What happens to the brain in aging?
Normal aging comes with many changes in brain structure and function. As individuals approach the age of 65 years and above, they experience normal aging, which encompasses the universal processes that occur to the brain in the absence of disease. Many people also experience age-related diseases, which are not part of the normal processes that occur to the aging brain. Newer research has tapped into successful aging to understand how some agers reach their later years with minimal signs of aging’s more detrimental effects.
What are normal changes in aging?
Most aging individuals experience declines in processing speed and executive function, which are two important cognitive abilities that describe the efficacy and control of the brain in everyday life. For instance, it’s not unusual for older people to feel slower at understanding new concepts, or to have issues in controlling socially appropriate behavior. One’s vulnerability to aging is thought to be partially determined by neuronal architecture that develops in childhood.
More years on this planet also means that individuals have more time to develop their semantic memory, or knowledge of the world.
Aging isn’t an entire downhill slope, though! Vocabulary, in contrast to long term memory and working memory, actually increases over the lifespan as one acquires knowledge of more words, perhaps by reading more books or interacting with more people. More years on this planet also means that individuals have more time to develop their semantic memory, or knowledge of the world.
How do the brain’s cells look in aging?
Zooming into the brain has shown us that almost all of the working units of the cortex falter in aging: neurons, myelin, and neurotransmitters have all been observed to change over the lifespan, usually with deleterious effects. (For example, read here to learn how the neurotransmitter glutamate is important for aging.) Generally, changes in these components of the brain are linked to real-life cognitive performance. For example, it’s no shock that a decline in white matter connections are related to a decline in executive functions, or cognitive skills which help people plan, organize, and complete goals.
Neuroimaging has also revealed that older people show increased brain activation during tasks when compared to younger people.
Neuroimaging has also revealed that older people show increased brain activation during tasks when compared to younger people. This might be due to compensation— meaning that aging requires more brain activity for the same output— or de-differentation—meaning that the aging brain has a harder time recruiting specialized neurons for tasks.
What about diseases in aging?
Unfortunately, with aging comes many pathological concerns like highly increased risks for amyotrophic lateral sclerosis (ALS), Parkinson’s disease, and Alzheimer’s disease, all of which are neurodegenerative, destroying important functions of the nervous system. Arguably, dementia has become the most concerning of these to people within and outside of the research community. While normal aging may come with memory declines–such as forgetting things and events occasionally, or not remembering the details of conversations held years ago–dementia is marked by notable memory decline, like forgetting loved ones, recent events, and frequent lapses in memory.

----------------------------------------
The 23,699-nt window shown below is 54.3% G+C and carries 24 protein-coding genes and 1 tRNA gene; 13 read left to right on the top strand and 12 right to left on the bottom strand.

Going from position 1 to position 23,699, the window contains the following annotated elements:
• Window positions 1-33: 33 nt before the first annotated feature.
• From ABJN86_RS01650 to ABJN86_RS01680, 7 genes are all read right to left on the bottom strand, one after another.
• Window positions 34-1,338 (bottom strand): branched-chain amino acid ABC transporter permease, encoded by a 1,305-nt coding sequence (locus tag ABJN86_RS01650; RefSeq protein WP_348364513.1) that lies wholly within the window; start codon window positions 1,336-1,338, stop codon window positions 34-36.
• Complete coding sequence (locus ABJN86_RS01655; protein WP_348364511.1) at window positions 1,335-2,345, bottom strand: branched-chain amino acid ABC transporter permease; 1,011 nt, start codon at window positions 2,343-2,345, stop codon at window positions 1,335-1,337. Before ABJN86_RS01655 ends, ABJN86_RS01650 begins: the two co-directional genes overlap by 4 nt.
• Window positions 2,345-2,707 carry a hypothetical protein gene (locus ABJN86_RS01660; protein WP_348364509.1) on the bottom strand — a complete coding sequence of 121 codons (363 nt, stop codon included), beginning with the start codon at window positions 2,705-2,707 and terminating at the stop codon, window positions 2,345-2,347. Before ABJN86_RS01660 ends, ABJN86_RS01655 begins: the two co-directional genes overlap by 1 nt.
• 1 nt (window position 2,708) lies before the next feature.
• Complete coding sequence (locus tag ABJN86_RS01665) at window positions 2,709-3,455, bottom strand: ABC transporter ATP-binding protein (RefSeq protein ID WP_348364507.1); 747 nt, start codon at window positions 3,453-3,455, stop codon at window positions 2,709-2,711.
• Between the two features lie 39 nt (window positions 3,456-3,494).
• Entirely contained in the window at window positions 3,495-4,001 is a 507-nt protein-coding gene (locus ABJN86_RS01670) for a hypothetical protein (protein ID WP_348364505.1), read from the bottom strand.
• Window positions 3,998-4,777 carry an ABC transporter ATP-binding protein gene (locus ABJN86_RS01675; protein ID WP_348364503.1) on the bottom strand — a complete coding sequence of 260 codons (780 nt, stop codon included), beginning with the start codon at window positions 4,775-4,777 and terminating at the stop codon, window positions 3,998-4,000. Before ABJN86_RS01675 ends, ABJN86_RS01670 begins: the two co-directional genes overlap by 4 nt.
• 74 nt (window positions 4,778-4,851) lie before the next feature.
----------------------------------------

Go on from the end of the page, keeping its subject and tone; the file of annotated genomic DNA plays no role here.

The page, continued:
Structural changes in the diseased brain are far more pronounced than in normal aging. A brain with advanced Alzheimer’s disease shows shrinkage of the cortex, increased fluid-filled ventricles, and severe shrinkage of the hippocampus, where memories are formed and stored. Further, aggregations in the brain called amyloid plaques have been identified as major players in dementia and Alzheimer’s. These plaques have become a major target for most research on preventing and curing Alzheimer’s. (Read here for a post on how amyloid plaques are linked to bad sleep habits!)
Is there any good news about aging?
Fortunately, much research has focused on healthy aging, presenting potential treatments and remediations that can promote successful aging. There is significant variability in age-related cognitive changes, and some individuals even show minimal signs of aging! These individuals show an absence of pathological aging, have a high engagement with life, and have high cognitive and physical function. While genetics play a large role, studies show that there are environmental aspects of aging which we can control to prevent or delay cognitive decline, such as physical exercise, diet, social media, and cultural engagement.
One factor that may be particularly important in successful aging is physical exercise, which promotes cardiovascular health and neurotrophic factors that in turn encourage brain health.
One factor that may be particularly important in successful aging is physical exercise, which promotes cardiovascular health and neurotrophic factors that in turn encourage brain health. Exercise has even been linked to neurogenesis, or the growth of new neurons, in the hippocampus! (See a recent post here about how plasticity in the brain may extend into aging.) More research, especially using intervention methods, is needed to understand the mechanisms that support the aging brain.
It’s no secret that understanding aging is critical for our world, in which individuals over the age of 60 are the fastest growing age group. These numbers are expected to grow by 2 billion by 2050! In the US particularly, the Baby Boomer population has left many aging individuals rightfully concerned about maximizing their longevity and quality of life. Science may soon have the answer.